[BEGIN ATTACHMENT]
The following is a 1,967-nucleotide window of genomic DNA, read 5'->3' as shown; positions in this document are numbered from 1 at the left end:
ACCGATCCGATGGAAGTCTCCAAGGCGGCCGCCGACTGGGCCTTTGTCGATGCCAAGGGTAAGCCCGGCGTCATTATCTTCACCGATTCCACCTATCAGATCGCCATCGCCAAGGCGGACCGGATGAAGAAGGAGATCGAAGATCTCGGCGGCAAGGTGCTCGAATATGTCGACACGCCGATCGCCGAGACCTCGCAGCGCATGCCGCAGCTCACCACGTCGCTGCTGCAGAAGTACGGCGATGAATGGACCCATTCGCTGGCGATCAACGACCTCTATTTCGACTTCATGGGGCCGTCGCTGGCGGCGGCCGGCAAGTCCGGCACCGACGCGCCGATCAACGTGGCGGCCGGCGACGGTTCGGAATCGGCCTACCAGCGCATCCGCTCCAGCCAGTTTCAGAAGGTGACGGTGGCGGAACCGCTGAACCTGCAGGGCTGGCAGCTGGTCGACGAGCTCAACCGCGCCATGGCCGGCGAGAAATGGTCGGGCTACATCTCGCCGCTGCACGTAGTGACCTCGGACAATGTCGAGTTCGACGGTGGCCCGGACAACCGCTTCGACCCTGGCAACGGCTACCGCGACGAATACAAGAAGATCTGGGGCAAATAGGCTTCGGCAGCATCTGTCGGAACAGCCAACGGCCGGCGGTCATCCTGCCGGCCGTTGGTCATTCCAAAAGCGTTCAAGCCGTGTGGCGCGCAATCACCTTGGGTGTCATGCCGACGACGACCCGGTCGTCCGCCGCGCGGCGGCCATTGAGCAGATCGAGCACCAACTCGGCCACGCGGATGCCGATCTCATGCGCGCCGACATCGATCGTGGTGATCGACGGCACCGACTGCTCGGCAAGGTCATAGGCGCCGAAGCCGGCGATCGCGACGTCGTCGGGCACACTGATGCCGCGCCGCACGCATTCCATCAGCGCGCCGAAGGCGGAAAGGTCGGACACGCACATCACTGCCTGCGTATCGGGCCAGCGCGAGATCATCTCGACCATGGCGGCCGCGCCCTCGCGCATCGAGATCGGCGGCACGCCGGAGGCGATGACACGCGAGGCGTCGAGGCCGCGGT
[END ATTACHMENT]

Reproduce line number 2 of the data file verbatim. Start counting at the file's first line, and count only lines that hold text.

ACCGATCCGATGGAAGTCTCCAAGGCGGCCGCCGACTGGGCCTTTGTCGATGCCAAGGGTAAGCCCGGCGTCATTATCTTCACCGATTCCACCTATCAGATCGCCATCGCCAAGGCGGACCGGATGAAGAAGGAGATCGAAGATCTCGGCGGCAAGGTGCTCGAATATGTCGACACGCCGATCGCCGAGACCTCGCAGCGCATGCCGCAGCTCACCACGTCGCTGCTGCAGAAGTACGGCGATGAATGGACCCATTCGCTGGCGATCAACGACCTCTATTTCGACTTCATGGGGCCGTCGCTGGCGGCGGCCGGCAAGTCCGGCACCGACGCGCCGATCAACGTGGCGGCCGGCGACGGTTCGGAATCGGCCTACCAGCGCATCCGCTCCAGCCAGTTTCAGAAGGTGACGGTGGCGGAACCGCTGAACCTGCAGGGCTGGCAGCTGGTCGACGAGCTCAACCGCGCCATGGCCGGCGAGAAATGGTCGGGCTACATCTCGCCGCTGCACGTAGTGACCTCGGACAATGTCGAGTTCGACGGTGGCCCGGACAACCGCTTCGACCCTGGCAACGGCTACCGCGACGAATACAAGAAGATCTGGGGCAAATAGGCTTCGGCAGCATCTGTCGGAACAGCCAACGGCCGGCGGTCATCCTGCCGGCCGTTGGTCATTCCAAAAGCGTTCAAGCCGTGTGGCGCGCAATCACCTTGGGTGTCATGCCGACGACGACCCGGTCGTCCGCCGCGCGGCGGCCATTGAGCAGATCGAGCACCAACTCGGCCACGCGGATGCCGATCTCATGCGCGCCGACATCGATCGTGGTGATCGACGGCACCGACTGCTCGGCAAGGTCATAGGCGCCGAAGCCGGCGATCGCGACGTCGTCGGGCACACTGATGCCGCGCCGCACGCATTCCATCAGCGCGCCGAAGGCGGAAAGGTCGGACACGCACATCACTGCCTGCGTATCGGGCCAGCGCGAGATCATCTCGACCATGGCGGCCGCGCCCTCGCGCATCGAGATCGGCGGCACGCCGGAGGCGATGACACGCGAGGCGTCGAGGCCGCGGT